John Nahas: So Nick, you said the magic word of the month for us over here at Ava Labs, and then the broader Avalanche ecosystem. And that’s subnets. So can you for those of us joining today, kind of give a quick, kind of update primer on what subnets are like, and how, where we see the use cases, in this particular instance, more with enterprise, of course in government, which you touched upon, but can you give a high level on what subnets are, and why we’re so excited about them?

Nick Mussallem: Sure. So subnets are essentially custom blockchains, and they’re built, they’re extremely flexible, and they’re built to suit what the use case needs are for them. So, you know, we’re seeing heavy subnet usage for in really two areas. One is gaming, and game-fi, right. And so, gamers have very specific needs, they need really fast throughput, they need low time to finality, and they need to keep their transaction costs low. And they do this by creating specific blockchains that serve their needs, the same for government, right, they have a totally different regulatory confines to work around. And so what the subnets allow them to do is to create their own blockchain, customize that blockchain specific to their needs, through the use of custom VMs, pre compiles, and then really be able to manage who validates and who participates in that specific blockchain. So subnets as a whole, custom blockchains for very specific sector based use cases.

John Nahas: Peder, building on that, how do you see kind of subnets for your use cases and for future use cases for Deloitte and your clients?

Peder Muller: Indeed, subnet has a play here, we are in the planning phases of the subnet idea, going back to the attestation hash, we have a couple other ideas around it. Because this is a government play right now, there are, let’s call them subtleties that have to be addressed, you know, questions that are asked, there are people who are not as tech savvy on blockchain like some of us. So the second you mentioned an idea like, well, why don’t we put a public hash out there. They might not know what hashes, they might not know, that doesn’t mean we’re putting out private information. There’s questions that need to be answered and people need to understand and be comfortable with it. That’s part of the challenge with blockchain technology. We build it but many people are not comfortable with it, even though many of us understand that the walls we tear down actually create better security features. But that’s the change in the paradigm. And when people say blockchain is a disruptive technology, subnets will be the same thing. They will be disruptive within the blockchain world. Because again, going back to these stringent rules have been falling in the last couple years. Those rules really don’t apply. It’s all about the solution. And I think subnets are going to fit very well into many people’s need for that bridge between private and public, or protection of whatever is private from the public yet still giving the attestation to the public.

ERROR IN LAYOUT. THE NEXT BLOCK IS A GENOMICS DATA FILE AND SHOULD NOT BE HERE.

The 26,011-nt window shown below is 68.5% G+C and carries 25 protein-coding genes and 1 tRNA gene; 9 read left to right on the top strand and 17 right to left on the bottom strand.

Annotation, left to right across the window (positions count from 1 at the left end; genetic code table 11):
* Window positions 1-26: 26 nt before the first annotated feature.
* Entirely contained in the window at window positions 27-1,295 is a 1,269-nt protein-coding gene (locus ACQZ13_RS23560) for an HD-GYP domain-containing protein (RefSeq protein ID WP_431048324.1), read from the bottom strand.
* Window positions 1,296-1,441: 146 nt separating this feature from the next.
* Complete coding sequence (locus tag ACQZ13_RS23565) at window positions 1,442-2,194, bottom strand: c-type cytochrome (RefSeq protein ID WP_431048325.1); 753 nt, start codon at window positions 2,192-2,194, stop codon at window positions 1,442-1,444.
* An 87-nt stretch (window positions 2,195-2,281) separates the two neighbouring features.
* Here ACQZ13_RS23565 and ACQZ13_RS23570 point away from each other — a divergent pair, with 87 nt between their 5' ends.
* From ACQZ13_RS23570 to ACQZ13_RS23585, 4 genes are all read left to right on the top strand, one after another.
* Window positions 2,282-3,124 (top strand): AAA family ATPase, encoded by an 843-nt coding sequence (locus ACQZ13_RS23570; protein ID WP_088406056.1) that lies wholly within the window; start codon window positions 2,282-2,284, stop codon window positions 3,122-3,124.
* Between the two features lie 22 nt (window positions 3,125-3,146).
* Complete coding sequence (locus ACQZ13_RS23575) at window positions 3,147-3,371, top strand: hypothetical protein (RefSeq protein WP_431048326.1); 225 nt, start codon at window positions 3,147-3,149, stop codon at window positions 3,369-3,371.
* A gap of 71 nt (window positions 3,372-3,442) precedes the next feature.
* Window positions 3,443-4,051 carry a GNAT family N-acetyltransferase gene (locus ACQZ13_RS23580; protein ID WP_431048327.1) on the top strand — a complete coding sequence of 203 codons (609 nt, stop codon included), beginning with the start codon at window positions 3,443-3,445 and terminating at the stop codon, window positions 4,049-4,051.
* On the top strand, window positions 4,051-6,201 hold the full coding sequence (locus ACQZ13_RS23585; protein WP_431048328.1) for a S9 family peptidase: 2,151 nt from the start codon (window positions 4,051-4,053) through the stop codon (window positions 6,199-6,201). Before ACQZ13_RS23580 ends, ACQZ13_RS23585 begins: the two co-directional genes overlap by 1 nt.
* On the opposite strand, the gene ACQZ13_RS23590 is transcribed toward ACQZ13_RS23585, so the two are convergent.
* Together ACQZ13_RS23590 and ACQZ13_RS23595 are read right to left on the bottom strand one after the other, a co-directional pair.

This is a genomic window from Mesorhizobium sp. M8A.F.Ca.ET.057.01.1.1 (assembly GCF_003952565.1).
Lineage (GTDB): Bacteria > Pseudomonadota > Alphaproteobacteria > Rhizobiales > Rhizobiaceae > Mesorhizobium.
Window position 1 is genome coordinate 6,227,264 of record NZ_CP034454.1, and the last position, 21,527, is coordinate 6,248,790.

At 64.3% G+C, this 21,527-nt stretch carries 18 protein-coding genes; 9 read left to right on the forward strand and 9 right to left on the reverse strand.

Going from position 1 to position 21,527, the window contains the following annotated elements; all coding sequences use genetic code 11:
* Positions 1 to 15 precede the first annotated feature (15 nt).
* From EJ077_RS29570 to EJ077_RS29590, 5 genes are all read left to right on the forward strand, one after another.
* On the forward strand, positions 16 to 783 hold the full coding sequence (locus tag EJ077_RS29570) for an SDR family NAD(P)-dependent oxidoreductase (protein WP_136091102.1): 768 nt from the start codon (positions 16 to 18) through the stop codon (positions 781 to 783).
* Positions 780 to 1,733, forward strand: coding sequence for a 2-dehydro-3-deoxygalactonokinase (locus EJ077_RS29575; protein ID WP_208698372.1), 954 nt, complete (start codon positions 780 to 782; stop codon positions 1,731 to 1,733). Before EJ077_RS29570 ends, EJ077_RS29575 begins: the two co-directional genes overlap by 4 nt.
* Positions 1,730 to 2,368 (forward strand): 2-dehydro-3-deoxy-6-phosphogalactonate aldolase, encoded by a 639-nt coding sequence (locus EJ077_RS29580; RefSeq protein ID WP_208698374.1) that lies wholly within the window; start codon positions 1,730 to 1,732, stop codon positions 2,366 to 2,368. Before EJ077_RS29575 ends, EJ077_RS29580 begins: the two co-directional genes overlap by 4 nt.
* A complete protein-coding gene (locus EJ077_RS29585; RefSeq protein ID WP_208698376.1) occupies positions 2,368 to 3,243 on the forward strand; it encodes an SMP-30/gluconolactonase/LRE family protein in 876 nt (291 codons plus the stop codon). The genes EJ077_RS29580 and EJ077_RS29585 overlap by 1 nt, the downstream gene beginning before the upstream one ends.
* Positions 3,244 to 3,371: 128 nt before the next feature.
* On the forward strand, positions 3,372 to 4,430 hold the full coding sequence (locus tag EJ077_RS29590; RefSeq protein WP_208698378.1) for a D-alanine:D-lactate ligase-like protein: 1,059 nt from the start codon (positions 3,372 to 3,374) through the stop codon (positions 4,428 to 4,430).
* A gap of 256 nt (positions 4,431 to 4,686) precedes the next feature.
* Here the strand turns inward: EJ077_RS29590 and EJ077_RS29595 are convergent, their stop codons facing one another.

John Nahas: Awesome. We’re starting to get a bunch of questions coming in from those listening but before I jump into those, Alexis, I want to kind of turn this back over to you now kind of public facing right, where, so you’re out there discussing Close As You Go but where do you seeing kind of also what are you hearing from your clients and from voice clients as so kind of solutions for things that they want, right? Like where do they want to see blockchain whether that makes sense or not as we all know, there’s always, there’s not a necessary solution with blockchain always. But where are you seeing the demand? Where are you seeing the interest mostly from your clients?

Alexis White: A lot of the interest is coming from, so I’ll start by explaining how the FEMA application process works. So you have three levels, essentially, FEMA at the top is the grantor, and then you have the state level, in the middle as the applicant, and then any entity within that state that’s eligible, a local government, a county city, some eligible private nonprofits, they’re submitting that application through the state who then submits that to FEMA. And so I think really, where the interest lies is figuring out how to create again, trust between those three, as they’re submitting their information, FEMA is verifying that, it’s reducing the amount of time that FEMA has to come back and say, hey you didn’t do this right, or, hey your contract is missing this piece of information. And so where the interest really lies is just how we can work together with a reviewer. So whether that’s the federal government, whether that’s the state government, and then the local sub applicant, how those they can interface a little better reduce those questions between the two, reduce the time spent kind of figuring out where the documentation lies. And just having it all compiled in one central location, is the biggest draw. And I think also, a lot of times a lot of these governments that our teams work with, or that we go and talk to, they’re doing this on paper and an Excel file, and especially for the information that’s stored in a facility on paper if you have a disaster, so you have a tornado or hurricane that levels of building that has all of your files and all of your information in it, then what do you do? How do you submit your documentation, you don’t have it, so you can’t submit that information. So really, I think the biggest draw is just having it all in one central location that whether you’re a reviewer or you’re submitting your application, everyone can kind of log in and see where that information was submitted, when it was submitted. And so there aren’t any questions about you know, when something was done, or how it was done.